Section Prepares Amicus Curiae Briefs for Cases
Involving Death Row Inmate, September 11 Detainee
The Section has prepared an amicus curiae brief in the U. S. Supreme Court case of Banks v. Cockrell, involving issues of prosecutorial misconduct and defense incompetence in a capital case out of Texas. It is assumed the ABA will file the brief by July 3.
In granting certiorari in the case, the Supreme Court agreed to consider three issues: 1) whether the prosecution's suppression of material witness impeachment evidence prejudiced Banks in the penalty phase of his trial; 2) whether the U. S. Court of Appeals for the Fifth Circuit, in reviewing the case, should have reviewed mitigating evidence collectively instead of as separate pieces of evidence; and 3) whether the Fifth Circuit ruled incorrectly that "evidentiary hearings" (during which information that could have been used to impeach a witness against Banks) are not similar to civil trials.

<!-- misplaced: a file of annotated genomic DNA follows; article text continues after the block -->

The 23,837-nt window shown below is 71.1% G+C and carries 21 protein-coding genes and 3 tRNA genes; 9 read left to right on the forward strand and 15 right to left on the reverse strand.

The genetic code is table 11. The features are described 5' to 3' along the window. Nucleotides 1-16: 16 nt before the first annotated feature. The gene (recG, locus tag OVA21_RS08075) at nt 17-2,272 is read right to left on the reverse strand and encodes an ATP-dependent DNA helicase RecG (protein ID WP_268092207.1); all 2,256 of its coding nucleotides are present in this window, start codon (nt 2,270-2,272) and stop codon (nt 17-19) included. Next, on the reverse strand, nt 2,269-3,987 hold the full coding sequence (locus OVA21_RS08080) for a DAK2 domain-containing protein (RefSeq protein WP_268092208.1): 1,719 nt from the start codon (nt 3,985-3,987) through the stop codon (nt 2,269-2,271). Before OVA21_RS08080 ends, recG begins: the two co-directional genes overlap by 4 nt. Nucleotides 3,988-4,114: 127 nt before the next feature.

The proposed ABA brief argues that the prosecution has the duty not just to convict, but also to ensure that justice is done, and that the defense has a duty to undertake a thorough investigation for both the guilt and the penalty phases of trial. The brief draws from the ABA's existing standards for the prosecution of criminal cases and guidelines for the performance of defense counsel in death penalty cases, which the Court previously has cited in holding that counsel's ineffectiveness in the penalty phase of a death penalty case violated the Sixth Amendment.
The Section also is developing, for possible ABA filing in late July, an amicus curiae brief in Padilla v. Rumsfeld, involving the right to counsel of a U. S. citizen being held by the federal government as a terrorist suspect. The case is pending in the U. S. Court of Appeals for the Third Circuit.